Real Life Advertising Content

“Real life advertising content” — also called “found content” or “found social media content” — is considered the holy grail when it comes to promoting your products. After all, what’s better than someone singing the praises of your product and posting it on social media!?

However, before you go copy/pasting the text, picture, or video to your website or social media account, there are a few legal points to keep in mind. Just because the content is available, you probably don’t have the right to use it without permission(s) — especially if you are using it to promote and sell your own product.

The Photo or Video

The person who TOOK the photo or video normally owns the rights to it. If the photo or video was posted to a social media site such as Facebook or Instagram there may be some license for the platform to use it, but that doesn’t mean that you can. To legally copy and use the photo or video, you must get permission from the person who owns the copyright.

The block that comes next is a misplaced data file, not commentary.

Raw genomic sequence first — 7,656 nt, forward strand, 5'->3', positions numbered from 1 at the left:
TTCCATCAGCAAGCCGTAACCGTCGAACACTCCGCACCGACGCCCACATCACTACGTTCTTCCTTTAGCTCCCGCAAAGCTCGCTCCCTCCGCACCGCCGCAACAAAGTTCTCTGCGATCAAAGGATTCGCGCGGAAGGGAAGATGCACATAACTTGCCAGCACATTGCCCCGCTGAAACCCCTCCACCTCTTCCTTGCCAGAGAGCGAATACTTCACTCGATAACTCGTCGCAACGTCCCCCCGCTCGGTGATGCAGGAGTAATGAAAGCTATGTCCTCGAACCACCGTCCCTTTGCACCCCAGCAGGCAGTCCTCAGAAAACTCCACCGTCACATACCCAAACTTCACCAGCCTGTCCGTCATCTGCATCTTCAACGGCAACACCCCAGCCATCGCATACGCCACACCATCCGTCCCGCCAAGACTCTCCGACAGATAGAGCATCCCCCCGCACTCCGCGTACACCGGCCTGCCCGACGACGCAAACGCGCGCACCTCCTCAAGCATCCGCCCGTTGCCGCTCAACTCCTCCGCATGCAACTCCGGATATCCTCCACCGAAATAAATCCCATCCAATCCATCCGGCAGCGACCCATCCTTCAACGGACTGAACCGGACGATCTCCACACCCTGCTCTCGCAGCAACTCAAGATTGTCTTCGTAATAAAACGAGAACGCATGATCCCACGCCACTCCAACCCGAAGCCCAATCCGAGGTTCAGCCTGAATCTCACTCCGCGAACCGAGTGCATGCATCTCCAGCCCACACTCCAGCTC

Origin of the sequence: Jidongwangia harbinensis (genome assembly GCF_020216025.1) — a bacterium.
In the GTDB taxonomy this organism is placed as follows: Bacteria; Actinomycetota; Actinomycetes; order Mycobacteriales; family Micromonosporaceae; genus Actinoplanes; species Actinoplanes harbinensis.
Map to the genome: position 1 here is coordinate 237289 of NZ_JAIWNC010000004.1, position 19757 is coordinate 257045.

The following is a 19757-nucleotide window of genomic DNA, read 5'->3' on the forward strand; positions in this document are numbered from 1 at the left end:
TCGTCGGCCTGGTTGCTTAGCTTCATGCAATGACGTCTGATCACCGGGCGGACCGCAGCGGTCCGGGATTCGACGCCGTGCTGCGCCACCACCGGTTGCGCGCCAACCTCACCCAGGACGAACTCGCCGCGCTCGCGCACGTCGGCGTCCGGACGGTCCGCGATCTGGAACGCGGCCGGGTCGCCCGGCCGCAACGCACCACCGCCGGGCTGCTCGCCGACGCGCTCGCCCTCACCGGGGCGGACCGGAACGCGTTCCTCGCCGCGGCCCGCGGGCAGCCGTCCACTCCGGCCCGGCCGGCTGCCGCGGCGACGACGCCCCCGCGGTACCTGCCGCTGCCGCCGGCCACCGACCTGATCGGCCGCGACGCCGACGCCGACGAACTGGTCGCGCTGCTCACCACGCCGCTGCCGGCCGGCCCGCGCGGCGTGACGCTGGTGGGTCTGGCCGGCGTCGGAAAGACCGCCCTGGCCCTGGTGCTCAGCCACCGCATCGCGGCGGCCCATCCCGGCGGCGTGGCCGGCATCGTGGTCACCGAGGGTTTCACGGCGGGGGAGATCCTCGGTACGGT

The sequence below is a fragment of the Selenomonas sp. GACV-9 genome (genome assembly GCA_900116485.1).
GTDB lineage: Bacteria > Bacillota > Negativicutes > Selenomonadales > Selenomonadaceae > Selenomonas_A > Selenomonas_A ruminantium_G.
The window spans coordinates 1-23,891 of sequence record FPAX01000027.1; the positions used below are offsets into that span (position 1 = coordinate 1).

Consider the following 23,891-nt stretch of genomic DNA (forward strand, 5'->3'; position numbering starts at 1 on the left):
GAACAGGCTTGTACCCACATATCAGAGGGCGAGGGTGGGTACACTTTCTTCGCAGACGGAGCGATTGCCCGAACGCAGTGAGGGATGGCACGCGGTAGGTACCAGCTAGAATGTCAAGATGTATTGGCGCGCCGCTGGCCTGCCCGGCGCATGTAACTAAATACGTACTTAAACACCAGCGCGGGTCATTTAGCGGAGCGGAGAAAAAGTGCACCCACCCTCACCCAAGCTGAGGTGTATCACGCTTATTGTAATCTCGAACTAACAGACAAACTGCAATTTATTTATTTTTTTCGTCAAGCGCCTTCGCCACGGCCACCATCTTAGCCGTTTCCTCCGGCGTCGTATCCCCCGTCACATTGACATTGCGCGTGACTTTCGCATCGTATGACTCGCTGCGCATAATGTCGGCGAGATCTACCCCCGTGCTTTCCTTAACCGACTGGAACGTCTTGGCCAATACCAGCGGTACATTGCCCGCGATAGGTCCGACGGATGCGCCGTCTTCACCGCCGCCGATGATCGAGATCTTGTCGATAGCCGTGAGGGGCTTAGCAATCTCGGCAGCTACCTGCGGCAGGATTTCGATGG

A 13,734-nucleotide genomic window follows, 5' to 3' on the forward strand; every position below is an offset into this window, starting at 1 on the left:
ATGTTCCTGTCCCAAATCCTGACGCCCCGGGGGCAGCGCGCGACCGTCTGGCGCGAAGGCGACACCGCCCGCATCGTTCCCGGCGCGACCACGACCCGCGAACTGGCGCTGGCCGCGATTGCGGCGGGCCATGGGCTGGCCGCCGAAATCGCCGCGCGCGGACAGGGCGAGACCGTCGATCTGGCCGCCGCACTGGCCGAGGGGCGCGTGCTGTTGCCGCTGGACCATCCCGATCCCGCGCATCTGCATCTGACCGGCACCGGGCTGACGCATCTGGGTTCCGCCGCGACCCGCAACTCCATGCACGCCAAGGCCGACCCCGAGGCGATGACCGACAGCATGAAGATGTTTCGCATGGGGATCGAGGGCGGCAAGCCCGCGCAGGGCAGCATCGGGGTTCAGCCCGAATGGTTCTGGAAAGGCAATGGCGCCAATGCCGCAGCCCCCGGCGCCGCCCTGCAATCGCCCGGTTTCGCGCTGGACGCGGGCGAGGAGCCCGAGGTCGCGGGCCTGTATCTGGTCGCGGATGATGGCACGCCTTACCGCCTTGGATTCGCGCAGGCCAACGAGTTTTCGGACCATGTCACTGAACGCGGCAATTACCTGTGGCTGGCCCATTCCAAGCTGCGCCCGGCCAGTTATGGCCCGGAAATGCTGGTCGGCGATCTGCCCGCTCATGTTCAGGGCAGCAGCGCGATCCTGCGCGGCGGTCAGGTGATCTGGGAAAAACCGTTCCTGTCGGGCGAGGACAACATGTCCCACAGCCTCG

There are a few odd cases where the rights to it might be held by someone other than the person who actually took the photo or video. That can happen if the photographer/videographer works for someone and their work is owned by their employer. If it’s in any sort of news media or publication, it’s best to check with both the publication and the photographer.